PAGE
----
It’s the Republican Party’s deliberate disinformation strategy, more than any properties inherent in so-called information technologies, that has created these two parallel Americas. In one of them, weapons of mass destruction were found in Iraq, climate change is a patent hoax, and the Laffer curve is the most basic truth of economics. As for the inhabitants of the other universe — “the reality-based community” of old-fashioned skeptics and empiricists, frequenters of public and university libraries, readers of the New York Times and of Elizabeth Kolbert in the New Yorker, avid perusers of Harper’s Index and WikiLeaks — we possess ever vaster quantities of mostly accurate facts, and not much sense of what to do with them. Data data everywhere, and not a thought to think! Outside of a hedge fund or the CIA, there aren’t too many places where knowledge is power. Much of the time, intellectually and politically, knowledge is powerlessness.
The division between empiricists and fantasists is clearest in politics. But it’s beginning to enter literature. Dickens in Hard Times made fun of Gradgrind — “Now, what I want is, Facts. Teach these girls and boys nothing but Facts. Facts alone are wanted in life” — and there is a way in which, until recently, information and what used to be called “imaginative literature” were usually understood to be addressing themselves to the right and left hemispheres of the brain instead of the political spectrum. Lately, however, there has also come to be a literary expression or embodiment of liberal empiricism, an emergent literary Gradgrindism that deserves analysis.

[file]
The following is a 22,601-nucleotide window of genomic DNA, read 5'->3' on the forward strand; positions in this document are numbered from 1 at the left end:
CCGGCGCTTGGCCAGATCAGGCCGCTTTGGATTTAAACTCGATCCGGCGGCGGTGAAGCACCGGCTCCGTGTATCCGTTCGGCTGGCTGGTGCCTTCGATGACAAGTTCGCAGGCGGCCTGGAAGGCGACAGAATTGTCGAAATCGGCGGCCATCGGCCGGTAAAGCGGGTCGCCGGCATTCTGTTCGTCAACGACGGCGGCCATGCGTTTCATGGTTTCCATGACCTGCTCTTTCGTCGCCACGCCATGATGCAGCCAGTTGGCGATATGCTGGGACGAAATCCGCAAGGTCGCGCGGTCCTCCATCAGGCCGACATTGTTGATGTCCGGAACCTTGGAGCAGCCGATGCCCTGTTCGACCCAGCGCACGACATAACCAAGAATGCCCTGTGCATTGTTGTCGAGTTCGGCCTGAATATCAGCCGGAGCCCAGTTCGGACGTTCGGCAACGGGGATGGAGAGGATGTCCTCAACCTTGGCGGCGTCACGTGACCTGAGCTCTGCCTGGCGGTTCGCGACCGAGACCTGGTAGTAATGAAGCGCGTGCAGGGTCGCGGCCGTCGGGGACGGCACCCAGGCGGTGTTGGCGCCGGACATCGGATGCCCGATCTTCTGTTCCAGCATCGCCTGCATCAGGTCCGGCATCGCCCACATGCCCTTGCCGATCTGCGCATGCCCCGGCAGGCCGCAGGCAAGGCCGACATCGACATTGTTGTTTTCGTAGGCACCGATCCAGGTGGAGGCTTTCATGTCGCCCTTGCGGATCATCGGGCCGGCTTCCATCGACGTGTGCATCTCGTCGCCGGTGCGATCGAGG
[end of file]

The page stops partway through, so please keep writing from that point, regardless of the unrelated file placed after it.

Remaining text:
Apart from glimmerings in early forebears — Flaubert in Bouvard and Pécuchet, Dickens himself in Bleak House, a few chapters of Moby-Dick, and most famously Zola — the informationization of literature became most clearly visible in what we’ve called “the research novel” of the 1980s and ’90s: the fact-flaunting of writers as diverse as Sebald, Tom Wolfe, and Don DeLillo, whose brilliant but failed Cosmopolis gave us Eric Packer, a portrait of the artist as a hedge-fund tycoon and obsessive gatherer of facts. As James Wood observed in 2001, ‘knowing about things’ has become one of the qualifications of the contemporary novelist. Still, the research novel mostly subordinated its facts, even as these increased in density, to plot and character. What we begin to glimpse in recent years, especially in “literary nonfiction,” is something different: the evolution of a style that resembles “information for information’s sake,” in something like the art for art’s sake of 19th-century French decadence. What can this new literature of information be saying? The nature of facts is supposed to be that they speak for themselves. The nature of literature of course is the opposite — that it always means more than it says. Maybe the new literature of information can tell us something about our relationship to facts that the facts alone refuse to disclose?
The dossiers of documents, the montages of objects, in magazines like Harper’s or Cabinet, stage first of all a deliberate refusal to use the information they display for any other purpose, like persuasion or synthesis. Information, they suggest, is the very thing itself, self-sufficiently eloquent — no embellishment or commentary